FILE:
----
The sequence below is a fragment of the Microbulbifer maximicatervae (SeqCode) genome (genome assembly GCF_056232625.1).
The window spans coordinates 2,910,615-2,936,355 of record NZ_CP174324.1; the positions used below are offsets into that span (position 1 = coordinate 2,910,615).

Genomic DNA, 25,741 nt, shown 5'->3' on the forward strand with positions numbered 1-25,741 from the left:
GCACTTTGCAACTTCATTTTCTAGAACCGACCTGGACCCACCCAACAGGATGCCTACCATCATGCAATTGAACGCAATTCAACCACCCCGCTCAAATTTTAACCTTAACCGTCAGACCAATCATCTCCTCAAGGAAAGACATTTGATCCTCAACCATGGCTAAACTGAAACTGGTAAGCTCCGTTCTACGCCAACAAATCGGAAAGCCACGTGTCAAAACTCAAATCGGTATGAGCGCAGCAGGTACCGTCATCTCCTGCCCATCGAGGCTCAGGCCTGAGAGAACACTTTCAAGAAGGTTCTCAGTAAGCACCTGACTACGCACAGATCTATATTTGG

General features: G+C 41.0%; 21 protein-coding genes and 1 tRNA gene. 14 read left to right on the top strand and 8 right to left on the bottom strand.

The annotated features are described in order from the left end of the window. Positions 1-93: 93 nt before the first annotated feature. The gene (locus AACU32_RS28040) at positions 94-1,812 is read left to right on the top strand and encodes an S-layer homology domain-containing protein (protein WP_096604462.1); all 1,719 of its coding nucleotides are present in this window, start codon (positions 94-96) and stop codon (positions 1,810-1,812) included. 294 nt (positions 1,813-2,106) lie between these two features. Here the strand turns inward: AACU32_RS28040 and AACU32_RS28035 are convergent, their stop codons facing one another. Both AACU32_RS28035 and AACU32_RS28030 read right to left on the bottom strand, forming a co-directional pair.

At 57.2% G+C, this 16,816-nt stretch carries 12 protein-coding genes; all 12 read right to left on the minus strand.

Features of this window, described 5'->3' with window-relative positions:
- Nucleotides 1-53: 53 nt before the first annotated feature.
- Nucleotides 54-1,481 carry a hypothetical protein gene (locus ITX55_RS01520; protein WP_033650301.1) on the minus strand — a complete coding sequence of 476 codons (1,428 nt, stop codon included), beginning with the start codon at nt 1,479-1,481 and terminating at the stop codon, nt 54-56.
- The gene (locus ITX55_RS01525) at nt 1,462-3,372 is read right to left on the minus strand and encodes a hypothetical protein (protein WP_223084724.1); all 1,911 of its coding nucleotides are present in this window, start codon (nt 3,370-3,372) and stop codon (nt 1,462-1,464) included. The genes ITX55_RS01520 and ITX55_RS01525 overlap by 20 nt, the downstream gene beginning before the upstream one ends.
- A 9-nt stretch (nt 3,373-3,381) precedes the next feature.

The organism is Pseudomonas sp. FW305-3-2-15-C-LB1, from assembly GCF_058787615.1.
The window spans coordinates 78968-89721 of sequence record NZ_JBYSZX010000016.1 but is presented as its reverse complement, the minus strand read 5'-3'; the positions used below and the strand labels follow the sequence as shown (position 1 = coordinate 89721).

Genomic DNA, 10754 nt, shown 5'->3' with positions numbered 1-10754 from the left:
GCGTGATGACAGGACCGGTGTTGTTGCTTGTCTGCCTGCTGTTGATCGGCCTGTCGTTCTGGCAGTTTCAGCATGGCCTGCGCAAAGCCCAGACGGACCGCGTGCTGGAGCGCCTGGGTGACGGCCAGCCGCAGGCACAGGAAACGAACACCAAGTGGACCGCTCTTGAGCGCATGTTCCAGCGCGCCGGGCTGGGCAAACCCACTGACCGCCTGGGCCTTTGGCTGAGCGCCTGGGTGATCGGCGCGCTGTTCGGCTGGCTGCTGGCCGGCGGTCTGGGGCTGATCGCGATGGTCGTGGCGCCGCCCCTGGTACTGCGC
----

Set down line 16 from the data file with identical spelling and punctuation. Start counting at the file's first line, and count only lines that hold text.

GCGTGATGACAGGACCGGTGTTGTTGCTTGTCTGCCTGCTGTTGATCGGCCTGTCGTTCTGGCAGTTTCAGCATGGCCTGCGCAAAGCCCAGACGGACCGCGTGCTGGAGCGCCTGGGTGACGGCCAGCCGCAGGCACAGGAAACGAACACCAAGTGGACCGCTCTTGAGCGCATGTTCCAGCGCGCCGGGCTGGGCAAACCCACTGACCGCCTGGGCCTTTGGCTGAGCGCCTGGGTGATCGGCGCGCTGTTCGGCTGGCTGCTGGCCGGCGGTCTGGGGCTGATCGCGATGGTCGTGGCGCCGCCCCTGGTACTGCGC